Otherwise, open borders would be no problem. I don’t find Mangan’s (or most of Steve Sailer’s) contributions to this debate edifying; they are almost the flip side of Bryan Caplan.

    • Foseti says:

      I agree that there’s a big divide between the anti-all-immigrants position and the anti-bad-immigrants position.

      I disagree that there are no good arguments against high-skilled immigration.

      Personally, I support skilled immigration. However, Sailer and others have pointed out that high-skilled immigration basically destroys middle class communities. Frankly, I think that’s probably partly true.

      A city with lots of low-skilled immigrants has no redeeming features (other than, of course, the incredibly cheap chalupas). A city with lots of high-skilled immigrants is probably a really nice city, but is also basically unaffordable for those not in the cognitive elite. A city without immigrants is probably just fine. Personally, I’ll take the one with lots of smart immigrants, but it’s not obvious that that outcome is better for civilization over the long term.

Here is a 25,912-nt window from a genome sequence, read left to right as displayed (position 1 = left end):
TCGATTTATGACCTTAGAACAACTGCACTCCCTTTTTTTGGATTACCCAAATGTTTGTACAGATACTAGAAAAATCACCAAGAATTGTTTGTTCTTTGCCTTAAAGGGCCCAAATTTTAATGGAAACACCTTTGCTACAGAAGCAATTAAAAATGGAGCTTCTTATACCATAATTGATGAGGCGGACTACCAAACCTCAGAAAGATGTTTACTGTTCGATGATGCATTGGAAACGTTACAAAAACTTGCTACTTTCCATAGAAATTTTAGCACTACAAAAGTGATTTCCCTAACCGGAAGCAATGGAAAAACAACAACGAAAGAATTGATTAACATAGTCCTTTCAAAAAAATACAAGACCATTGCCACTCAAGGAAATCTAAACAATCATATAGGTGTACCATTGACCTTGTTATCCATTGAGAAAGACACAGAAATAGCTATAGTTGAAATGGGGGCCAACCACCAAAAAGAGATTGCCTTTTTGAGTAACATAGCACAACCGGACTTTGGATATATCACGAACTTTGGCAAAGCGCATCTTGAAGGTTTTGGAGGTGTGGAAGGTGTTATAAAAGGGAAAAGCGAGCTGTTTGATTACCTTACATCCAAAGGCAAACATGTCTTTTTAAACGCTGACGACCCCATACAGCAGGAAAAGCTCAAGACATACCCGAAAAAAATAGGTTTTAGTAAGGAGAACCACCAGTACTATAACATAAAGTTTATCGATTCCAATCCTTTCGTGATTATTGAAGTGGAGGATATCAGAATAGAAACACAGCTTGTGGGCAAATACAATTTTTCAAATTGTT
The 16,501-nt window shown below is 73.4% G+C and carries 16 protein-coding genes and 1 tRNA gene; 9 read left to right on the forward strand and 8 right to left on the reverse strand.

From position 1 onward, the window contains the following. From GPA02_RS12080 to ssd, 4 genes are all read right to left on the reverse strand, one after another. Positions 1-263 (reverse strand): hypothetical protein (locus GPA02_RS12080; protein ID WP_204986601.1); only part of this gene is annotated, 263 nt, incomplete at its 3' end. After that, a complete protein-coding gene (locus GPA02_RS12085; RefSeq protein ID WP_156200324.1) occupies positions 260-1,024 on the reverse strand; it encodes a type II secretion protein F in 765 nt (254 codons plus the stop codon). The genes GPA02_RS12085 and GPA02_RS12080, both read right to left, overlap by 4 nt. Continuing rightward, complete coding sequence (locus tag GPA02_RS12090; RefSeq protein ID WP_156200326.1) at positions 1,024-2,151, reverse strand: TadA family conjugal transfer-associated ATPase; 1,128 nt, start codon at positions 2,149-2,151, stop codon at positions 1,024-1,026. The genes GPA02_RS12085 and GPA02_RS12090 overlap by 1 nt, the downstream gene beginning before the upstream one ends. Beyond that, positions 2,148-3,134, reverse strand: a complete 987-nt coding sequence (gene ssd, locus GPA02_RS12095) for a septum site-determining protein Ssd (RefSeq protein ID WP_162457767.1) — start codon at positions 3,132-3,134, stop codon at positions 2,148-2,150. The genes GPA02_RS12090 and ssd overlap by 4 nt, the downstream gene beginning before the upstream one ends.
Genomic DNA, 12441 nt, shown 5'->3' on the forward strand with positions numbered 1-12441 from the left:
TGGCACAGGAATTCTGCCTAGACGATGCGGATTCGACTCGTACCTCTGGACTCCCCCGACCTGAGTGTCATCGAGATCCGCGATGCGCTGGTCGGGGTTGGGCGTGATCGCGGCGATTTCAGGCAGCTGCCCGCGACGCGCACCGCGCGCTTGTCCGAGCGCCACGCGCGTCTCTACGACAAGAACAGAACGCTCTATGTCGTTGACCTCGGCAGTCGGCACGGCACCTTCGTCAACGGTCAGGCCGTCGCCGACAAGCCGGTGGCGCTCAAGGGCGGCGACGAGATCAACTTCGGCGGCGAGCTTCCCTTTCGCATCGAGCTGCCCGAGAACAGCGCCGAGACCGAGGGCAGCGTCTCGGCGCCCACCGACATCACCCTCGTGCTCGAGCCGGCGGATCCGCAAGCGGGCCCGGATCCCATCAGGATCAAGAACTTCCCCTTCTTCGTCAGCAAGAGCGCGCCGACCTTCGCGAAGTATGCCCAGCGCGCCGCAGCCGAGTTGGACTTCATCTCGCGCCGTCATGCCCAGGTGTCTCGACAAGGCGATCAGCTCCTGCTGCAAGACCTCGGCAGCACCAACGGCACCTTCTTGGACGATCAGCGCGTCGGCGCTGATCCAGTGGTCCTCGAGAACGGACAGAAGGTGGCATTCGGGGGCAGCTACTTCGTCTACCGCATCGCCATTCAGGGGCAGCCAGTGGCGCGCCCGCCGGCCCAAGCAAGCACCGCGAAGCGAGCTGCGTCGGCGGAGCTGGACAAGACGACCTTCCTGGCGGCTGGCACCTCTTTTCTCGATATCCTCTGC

• James says:

        Yes, the merits of immigration in the IQ 130-150 range are debatable, and must vary in different circumstances. I object to Mangan and Sailer’s etatist tenor more than their conclusions, because it betrays the harmful civics class mythologies that Nick Szabo has debunked.

        I think they downplay the extent to which spontaneous order could (in principle) solve the ethnic and economic challenges posed by immigration, and thereby perpetuate etatist fallacies. Contrariwise, in the immigration question many libertarians assume an ideal political order which we don’t have, in regard to #1 and #2 above, and are therefore unduly optimistic about the prospects for spontaneous order.

      • Asdf says: